Just when we were mumbling in the bitter twilight that 63 years after Independence, we have few role models, along comes a whole host from a most unlikely source — our elected representatives. Before you faint dead away, let us inform you that noble men and women among our MPs have opposed a pay hike on the grounds that this would be improper during times of financial crisis and natural disasters. Of course, many of their brethren are none too pleased with this new-found renunciatory trait. On our part, all we can say is that those who shun money and perks are better men and women than us Gunga Din.
We can only pray that this give-it-all-upitis does not catch on. We, for one, have forever got our eye to the main chance. However, the sad fact that is that not too many are knocking our door down with bags of filthy lucre. But since our MPs have made this stand, it should be in for a penny, in for a pound. We suggest that they do not stop at merely turning down more money. They should spit at all the trappings of office that keep them away from the faithful. How it would elevate our spirits to see our netas skipping through our lanes and bylanes over the hills and dales of debris. This would create a real camaraderie that has been missing on account of the fact that we are kept at arm’s length from our leaders by shyster security men. And these kabab mein haddis should be the first to go. Imagine the joy of finding your MP next to you under a pile of sweating bodies on our famous public transport.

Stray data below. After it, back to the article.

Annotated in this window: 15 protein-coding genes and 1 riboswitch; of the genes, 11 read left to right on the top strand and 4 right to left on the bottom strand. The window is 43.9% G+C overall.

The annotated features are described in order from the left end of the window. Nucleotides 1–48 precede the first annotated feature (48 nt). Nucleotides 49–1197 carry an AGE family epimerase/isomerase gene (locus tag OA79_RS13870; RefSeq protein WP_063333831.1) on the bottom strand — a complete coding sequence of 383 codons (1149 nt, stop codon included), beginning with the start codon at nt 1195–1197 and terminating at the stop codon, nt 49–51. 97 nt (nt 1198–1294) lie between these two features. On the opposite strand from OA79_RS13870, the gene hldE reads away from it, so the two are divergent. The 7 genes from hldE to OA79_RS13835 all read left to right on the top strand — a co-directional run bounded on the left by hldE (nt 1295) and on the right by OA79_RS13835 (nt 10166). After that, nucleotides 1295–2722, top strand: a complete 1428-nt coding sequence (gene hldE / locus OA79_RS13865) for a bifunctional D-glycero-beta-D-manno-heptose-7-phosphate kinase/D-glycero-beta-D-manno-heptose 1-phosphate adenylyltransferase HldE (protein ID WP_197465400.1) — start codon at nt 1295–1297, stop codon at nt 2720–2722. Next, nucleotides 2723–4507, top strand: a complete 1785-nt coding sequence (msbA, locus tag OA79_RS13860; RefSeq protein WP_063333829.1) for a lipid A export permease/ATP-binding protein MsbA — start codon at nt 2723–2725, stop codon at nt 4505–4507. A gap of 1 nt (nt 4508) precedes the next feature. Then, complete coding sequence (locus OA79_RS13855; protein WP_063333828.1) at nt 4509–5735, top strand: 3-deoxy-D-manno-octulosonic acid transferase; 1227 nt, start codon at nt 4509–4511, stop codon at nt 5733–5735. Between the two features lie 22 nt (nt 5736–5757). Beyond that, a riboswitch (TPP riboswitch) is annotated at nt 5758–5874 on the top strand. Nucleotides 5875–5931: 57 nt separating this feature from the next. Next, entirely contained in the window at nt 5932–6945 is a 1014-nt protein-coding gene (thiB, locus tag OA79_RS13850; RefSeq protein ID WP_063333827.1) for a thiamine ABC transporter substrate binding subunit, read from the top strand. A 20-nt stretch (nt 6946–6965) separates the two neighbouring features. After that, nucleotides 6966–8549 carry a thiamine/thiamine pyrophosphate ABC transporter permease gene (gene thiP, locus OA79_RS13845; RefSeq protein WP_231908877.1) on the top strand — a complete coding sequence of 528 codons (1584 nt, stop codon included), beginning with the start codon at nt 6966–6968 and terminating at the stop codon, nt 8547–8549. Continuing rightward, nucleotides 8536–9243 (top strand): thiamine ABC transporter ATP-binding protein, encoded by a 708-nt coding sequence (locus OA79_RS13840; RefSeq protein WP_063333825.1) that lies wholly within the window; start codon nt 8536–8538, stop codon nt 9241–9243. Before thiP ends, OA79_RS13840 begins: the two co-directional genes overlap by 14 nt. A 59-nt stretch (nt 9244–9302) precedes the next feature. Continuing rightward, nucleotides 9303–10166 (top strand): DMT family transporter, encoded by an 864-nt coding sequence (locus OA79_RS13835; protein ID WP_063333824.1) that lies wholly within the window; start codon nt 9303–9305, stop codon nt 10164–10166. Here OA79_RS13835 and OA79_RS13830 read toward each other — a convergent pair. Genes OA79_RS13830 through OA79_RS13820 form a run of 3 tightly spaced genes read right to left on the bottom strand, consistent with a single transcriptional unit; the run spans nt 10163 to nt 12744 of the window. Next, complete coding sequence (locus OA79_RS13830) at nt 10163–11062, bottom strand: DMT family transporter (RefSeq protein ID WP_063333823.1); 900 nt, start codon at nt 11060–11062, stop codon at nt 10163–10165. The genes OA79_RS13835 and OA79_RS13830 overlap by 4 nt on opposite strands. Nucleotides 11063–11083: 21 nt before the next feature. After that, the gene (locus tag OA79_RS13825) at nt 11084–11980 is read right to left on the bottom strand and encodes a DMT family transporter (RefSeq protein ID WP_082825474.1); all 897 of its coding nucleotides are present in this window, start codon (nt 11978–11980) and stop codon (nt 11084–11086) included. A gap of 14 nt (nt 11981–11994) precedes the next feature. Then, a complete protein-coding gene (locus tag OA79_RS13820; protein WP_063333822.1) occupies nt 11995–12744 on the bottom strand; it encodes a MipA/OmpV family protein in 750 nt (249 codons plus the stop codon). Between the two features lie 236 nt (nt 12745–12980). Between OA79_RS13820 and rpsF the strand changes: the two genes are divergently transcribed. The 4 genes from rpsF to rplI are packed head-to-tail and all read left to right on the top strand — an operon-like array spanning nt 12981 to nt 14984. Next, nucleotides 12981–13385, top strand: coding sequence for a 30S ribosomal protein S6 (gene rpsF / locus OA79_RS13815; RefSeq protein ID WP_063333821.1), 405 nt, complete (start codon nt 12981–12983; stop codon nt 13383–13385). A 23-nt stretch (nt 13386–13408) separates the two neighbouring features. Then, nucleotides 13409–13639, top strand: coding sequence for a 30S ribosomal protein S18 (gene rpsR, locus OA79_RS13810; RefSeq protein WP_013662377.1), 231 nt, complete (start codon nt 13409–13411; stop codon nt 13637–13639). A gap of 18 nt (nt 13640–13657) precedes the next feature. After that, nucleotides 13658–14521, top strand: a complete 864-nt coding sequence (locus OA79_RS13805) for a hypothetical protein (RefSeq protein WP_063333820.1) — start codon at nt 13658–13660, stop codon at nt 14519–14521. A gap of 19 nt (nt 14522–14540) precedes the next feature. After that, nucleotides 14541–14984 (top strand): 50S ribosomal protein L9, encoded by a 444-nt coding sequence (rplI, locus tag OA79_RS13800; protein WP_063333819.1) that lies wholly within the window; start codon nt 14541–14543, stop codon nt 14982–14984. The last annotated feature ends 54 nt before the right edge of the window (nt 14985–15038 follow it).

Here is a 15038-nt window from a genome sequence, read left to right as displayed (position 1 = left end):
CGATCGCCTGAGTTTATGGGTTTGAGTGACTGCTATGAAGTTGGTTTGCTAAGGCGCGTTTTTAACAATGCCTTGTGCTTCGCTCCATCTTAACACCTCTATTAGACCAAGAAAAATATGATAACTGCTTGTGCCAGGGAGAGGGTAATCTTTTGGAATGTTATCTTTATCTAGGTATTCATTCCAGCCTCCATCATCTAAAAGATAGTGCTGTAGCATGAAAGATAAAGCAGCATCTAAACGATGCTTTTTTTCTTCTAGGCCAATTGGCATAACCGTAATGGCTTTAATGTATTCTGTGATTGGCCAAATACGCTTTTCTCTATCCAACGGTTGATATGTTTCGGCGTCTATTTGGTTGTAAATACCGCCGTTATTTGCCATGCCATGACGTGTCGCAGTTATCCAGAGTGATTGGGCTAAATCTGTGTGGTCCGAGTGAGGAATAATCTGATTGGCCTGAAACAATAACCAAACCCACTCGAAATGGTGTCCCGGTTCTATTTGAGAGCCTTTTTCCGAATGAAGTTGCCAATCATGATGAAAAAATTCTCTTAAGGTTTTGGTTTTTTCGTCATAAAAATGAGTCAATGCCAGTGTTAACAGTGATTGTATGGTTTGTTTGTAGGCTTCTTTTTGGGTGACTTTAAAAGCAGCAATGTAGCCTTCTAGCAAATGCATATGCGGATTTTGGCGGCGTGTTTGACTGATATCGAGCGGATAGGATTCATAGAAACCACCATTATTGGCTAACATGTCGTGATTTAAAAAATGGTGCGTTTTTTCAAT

Better still, maybe they could bring themselves to accept this pay hike, painful though it may be, and use it to provide us a few luxuries like drinking water and grain. This would be a change in our pay now, pay later lives. Then how proud we’d be of our fully paid-up democracy and its austere representatives.